Discussion in 'Other Rec Aircraft' started by Geoff13, Sep 7, 2014.
I hope you will be able to move it forward to completion before long!
You bet! But it has to be checked and re-checked until totally happy with it.
We wouldn't want it any other way.
Only then can the cork go "pop", and the smile of satisfaction get even bigger.
Can't wait to see all the photo's.
So I made my lists. List 1 had 31 items on it. I have been full noise at it since making my lists up. As I said started with 31 items, added another 15 or so along the way. I spent most of today chasing a fault that was totally in my own imagination. I primed the oil system and when turning the motor over I was not getting enough oil pressure. After about 4 hours I gave up and rang my L2 mate, he assures me that considering the number of Revs the reading that I had was enough to give it a run. Feeling just a little bit excited, a whole heap of terrified and a fair amount of trepidation, but failing rain or hail, tomorrow morning I intend to give her a run. Not a lot just enough to check that the engine instruments all work and temps and pressures get into a good spot within a reasonable time frame.
A sneek peek at the work done to the cowl for those who are interested. It cost me a mortage on my first born but to be honest, I think it was a fair trade. LOL.
As you can see the list is still stuck to the windscreen. Thank you for that bit of advice Jim
Looks great Geoff.
Enjoy the runup tomorrow.
Good luck with the start up mate, I hope it all goes well for you..
I hope it goes well for you!
Well that did not end well.
How did it go Geoff? Not good?
Well the motor started (Just).
Once we got it running everything seemed good temps ok, oil pressure ok, charging, gauges all working but a possible problem with the tacho. The carbies will need balancing obviously but in light of the fact that engine needs to come back out that little task can wait. It seems that wi have a stuffed Sprag Clutch. During my due diligence I found that the Sprag Clutch had been replace 300 hours back so didn't inspect or have that inspected before going ahead. We rebuild the gearbox and the carbies but decided to leave the back end alone. So I suppose that was a bad decision even though I still think that I made it for the right reasons. So tomorrow it comes out again and we pull the back end of and make a new list of parts.
That is a bit sad Geoff. I hope you are able to get it all sorted without costing you an arm and a leg.
Its not so bad Eighty Knots. At the end of the day, it is just a Sprag Clutch and associated parts. It was more the disappointment than anything else. At the end of the day I made the decision to not look in that part of the motor based on the info available and it turned out to be the wrong one. But it never hurt anyone other than my patience and my drive and really they will all come back. So now the motor is out and on the bench and now just waiting on people with more knowledge than me about these things to come up with a shopping list so I can get the parts and start heading back in the right direction again. No harm done, no pain suffered and a little bit more waiting.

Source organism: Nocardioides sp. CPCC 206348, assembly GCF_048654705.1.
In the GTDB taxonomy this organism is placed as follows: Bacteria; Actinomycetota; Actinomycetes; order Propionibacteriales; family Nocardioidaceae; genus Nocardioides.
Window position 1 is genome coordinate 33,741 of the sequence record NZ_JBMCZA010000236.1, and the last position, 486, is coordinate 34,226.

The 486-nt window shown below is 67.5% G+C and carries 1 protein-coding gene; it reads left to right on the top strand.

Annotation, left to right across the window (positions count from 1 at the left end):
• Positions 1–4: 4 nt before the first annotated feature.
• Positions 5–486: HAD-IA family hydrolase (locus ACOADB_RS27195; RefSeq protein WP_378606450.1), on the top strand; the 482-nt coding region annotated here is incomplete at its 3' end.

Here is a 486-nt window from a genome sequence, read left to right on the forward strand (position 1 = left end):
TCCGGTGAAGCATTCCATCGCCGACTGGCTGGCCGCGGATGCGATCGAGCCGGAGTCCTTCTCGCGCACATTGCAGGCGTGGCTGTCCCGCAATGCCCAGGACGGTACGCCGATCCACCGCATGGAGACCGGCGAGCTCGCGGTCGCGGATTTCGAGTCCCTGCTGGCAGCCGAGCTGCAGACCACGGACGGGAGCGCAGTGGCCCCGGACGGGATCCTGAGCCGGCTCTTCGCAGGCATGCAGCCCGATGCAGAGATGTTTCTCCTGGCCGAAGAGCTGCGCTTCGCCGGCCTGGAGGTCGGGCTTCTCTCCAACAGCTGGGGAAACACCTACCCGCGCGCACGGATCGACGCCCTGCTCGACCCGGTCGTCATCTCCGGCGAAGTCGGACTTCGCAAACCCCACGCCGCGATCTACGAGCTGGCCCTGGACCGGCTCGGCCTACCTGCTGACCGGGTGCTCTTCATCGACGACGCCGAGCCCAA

Gee am I pissed off. I knew that there was one factory built X-Air Hanuman in Australia when I was looking at planes. I actually went looking for this plane and couldn't find it. I could have waited 6 months, bought it tomorrow and flown it home and still have been in the air sooner than I will with mine. And it is factory built to boot. Boy am I tempted to just go buy it and sell mine.
But then as I always say I guess being pissed off is better than being pissed on
It took me about 4 hours to take the motor out. 3 weeks to get the parts and rebuild the Sprag Clutch. We rebuilt the water pump and checked out the starter at the same time. I must say that the guy I bought the motor off was a perfect Gentleman. Even though I bought a second hand motor he immediatly offered to pay for the parts for the sprag clutch. So 3 weeks to do the motor, then a death in the family and having to move house further delayed things, so it wasn't until last Thursday that I managed to get back to the plane. I expected to take at least a week to get back to where it was but I misjudged my own experience at putting this motor in. I have after all had it in and out at various levels 5 or 6 times now. By Friday night it was in and I could have test run it. I decided to leave it until Saturday to give myself Friday night to think about it all and then Saturday morning to give it the once over.
Saturday was a glorious day. Up bright and early a drive up to the field and a few hours of checking, rechecking and checking once again. Then it was time to bite the bullet and drag it out, tie it to the back of the ute and press the button. Well again not the result that I hoped for cranked it over and nothing. I did this two or three times and still nothing. So I sat back to contemplate my navel. As I looked down a the aforementioned navel I spotted a big red handle pointing across the cockpit. Of course I had decided after my fire scare that I wanted a fuel tap easily accessable so I spent days building and fitting one. Maybe I should turn that red handle and see what happens I thought. Well that had the desired effect. Push the big button again and we got the expected noise and wind coming from up front. What a relief.